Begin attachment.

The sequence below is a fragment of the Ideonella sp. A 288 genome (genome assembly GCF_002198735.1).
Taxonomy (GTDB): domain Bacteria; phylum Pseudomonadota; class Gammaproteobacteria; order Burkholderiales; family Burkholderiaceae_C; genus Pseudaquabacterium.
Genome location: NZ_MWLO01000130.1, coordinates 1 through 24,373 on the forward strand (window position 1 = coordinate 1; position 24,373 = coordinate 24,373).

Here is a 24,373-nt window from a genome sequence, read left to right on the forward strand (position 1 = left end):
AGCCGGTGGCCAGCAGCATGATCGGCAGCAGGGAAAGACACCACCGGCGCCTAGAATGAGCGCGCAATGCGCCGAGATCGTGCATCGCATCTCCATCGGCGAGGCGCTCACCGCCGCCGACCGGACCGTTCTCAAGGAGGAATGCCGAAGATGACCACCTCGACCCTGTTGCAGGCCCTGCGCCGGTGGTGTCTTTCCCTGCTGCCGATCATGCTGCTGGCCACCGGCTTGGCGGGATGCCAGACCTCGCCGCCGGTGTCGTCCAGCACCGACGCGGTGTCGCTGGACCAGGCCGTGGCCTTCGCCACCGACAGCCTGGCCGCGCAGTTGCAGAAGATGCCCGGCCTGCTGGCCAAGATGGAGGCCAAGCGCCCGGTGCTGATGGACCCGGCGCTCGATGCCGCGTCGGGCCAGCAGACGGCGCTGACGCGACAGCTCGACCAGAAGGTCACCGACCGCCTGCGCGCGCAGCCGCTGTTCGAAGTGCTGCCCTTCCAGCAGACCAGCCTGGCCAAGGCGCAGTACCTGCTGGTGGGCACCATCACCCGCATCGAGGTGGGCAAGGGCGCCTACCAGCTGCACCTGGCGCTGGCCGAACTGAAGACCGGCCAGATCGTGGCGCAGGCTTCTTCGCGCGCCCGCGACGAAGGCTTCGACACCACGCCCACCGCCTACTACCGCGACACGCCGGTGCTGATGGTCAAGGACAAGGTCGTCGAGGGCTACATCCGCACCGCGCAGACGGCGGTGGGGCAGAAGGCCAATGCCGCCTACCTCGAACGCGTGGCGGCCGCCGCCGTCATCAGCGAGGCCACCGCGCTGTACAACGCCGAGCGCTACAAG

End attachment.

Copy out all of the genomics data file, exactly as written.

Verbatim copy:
The sequence below is a fragment of the Ideonella sp. A 288 genome (genome assembly GCF_002198735.1).
Taxonomy (GTDB): domain Bacteria; phylum Pseudomonadota; class Gammaproteobacteria; order Burkholderiales; family Burkholderiaceae_C; genus Pseudaquabacterium.
Genome location: NZ_MWLO01000130.1, coordinates 1 through 24,373 on the forward strand (window position 1 = coordinate 1; position 24,373 = coordinate 24,373).

Here is a 24,373-nt window from a genome sequence, read left to right on the forward strand (position 1 = left end):
AGCCGGTGGCCAGCAGCATGATCGGCAGCAGGGAAAGACACCACCGGCGCCTAGAATGAGCGCGCAATGCGCCGAGATCGTGCATCGCATCTCCATCGGCGAGGCGCTCACCGCCGCCGACCGGACCGTTCTCAAGGAGGAATGCCGAAGATGACCACCTCGACCCTGTTGCAGGCCCTGCGCCGGTGGTGTCTTTCCCTGCTGCCGATCATGCTGCTGGCCACCGGCTTGGCGGGATGCCAGACCTCGCCGCCGGTGTCGTCCAGCACCGACGCGGTGTCGCTGGACCAGGCCGTGGCCTTCGCCACCGACAGCCTGGCCGCGCAGTTGCAGAAGATGCCCGGCCTGCTGGCCAAGATGGAGGCCAAGCGCCCGGTGCTGATGGACCCGGCGCTCGATGCCGCGTCGGGCCAGCAGACGGCGCTGACGCGACAGCTCGACCAGAAGGTCACCGACCGCCTGCGCGCGCAGCCGCTGTTCGAAGTGCTGCCCTTCCAGCAGACCAGCCTGGCCAAGGCGCAGTACCTGCTGGTGGGCACCATCACCCGCATCGAGGTGGGCAAGGGCGCCTACCAGCTGCACCTGGCGCTGGCCGAACTGAAGACCGGCCAGATCGTGGCGCAGGCTTCTTCGCGCGCCCGCGACGAAGGCTTCGACACCACGCCCACCGCCTACTACCGCGACACGCCGGTGCTGATGGTCAAGGACAAGGTCGTCGAGGGCTACATCCGCACCGCGCAGACGGCGGTGGGGCAGAAGGCCAATGCCGCCTACCTCGAACGCGTGGCGGCCGCCGCCGTCATCAGCGAGGCCACCGCGCTGTACAACGCCGAGCGCTACAAG